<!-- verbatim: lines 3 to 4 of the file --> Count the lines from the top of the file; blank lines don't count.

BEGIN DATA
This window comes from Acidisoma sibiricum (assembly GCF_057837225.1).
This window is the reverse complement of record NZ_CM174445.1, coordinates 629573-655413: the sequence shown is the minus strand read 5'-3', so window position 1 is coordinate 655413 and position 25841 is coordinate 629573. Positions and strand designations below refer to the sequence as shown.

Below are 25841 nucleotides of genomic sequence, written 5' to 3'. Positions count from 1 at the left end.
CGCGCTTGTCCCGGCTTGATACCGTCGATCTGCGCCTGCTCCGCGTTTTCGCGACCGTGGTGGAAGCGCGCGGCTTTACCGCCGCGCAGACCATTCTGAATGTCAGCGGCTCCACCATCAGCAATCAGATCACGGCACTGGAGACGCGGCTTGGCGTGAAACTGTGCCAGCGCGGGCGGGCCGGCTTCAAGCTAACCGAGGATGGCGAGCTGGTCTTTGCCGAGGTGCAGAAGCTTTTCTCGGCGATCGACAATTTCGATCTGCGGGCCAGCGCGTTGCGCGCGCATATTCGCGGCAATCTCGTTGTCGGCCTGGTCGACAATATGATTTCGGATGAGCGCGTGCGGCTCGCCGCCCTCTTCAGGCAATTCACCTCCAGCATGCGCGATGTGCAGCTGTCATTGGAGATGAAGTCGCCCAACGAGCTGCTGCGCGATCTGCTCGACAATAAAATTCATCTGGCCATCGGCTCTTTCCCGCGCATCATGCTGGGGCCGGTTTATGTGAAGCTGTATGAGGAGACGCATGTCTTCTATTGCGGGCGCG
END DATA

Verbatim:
Below are 25841 nucleotides of genomic sequence, written 5' to 3'. Positions count from 1 at the left end.
CGCGCTTGTCCCGGCTTGATACCGTCGATCTGCGCCTGCTCCGCGTTTTCGCGACCGTGGTGGAAGCGCGCGGCTTTACCGCCGCGCAGACCATTCTGAATGTCAGCGGCTCCACCATCAGCAATCAGATCACGGCACTGGAGACGCGGCTTGGCGTGAAACTGTGCCAGCGCGGGCGGGCCGGCTTCAAGCTAACCGAGGATGGCGAGCTGGTCTTTGCCGAGGTGCAGAAGCTTTTCTCGGCGATCGACAATTTCGATCTGCGGGCCAGCGCGTTGCGCGCGCATATTCGCGGCAATCTCGTTGTCGGCCTGGTCGACAATATGATTTCGGATGAGCGCGTGCGGCTCGCCGCCCTCTTCAGGCAATTCACCTCCAGCATGCGCGATGTGCAGCTGTCATTGGAGATGAAGTCGCCCAACGAGCTGCTGCGCGATCTGCTCGACAATAAAATTCATCTGGCCATCGGCTCTTTCCCGCGCATCATGCTGGGGCCGGTTTATGTGAAGCTGTATGAGGAGACGCATGTCTTCTATTGCGGGCGCG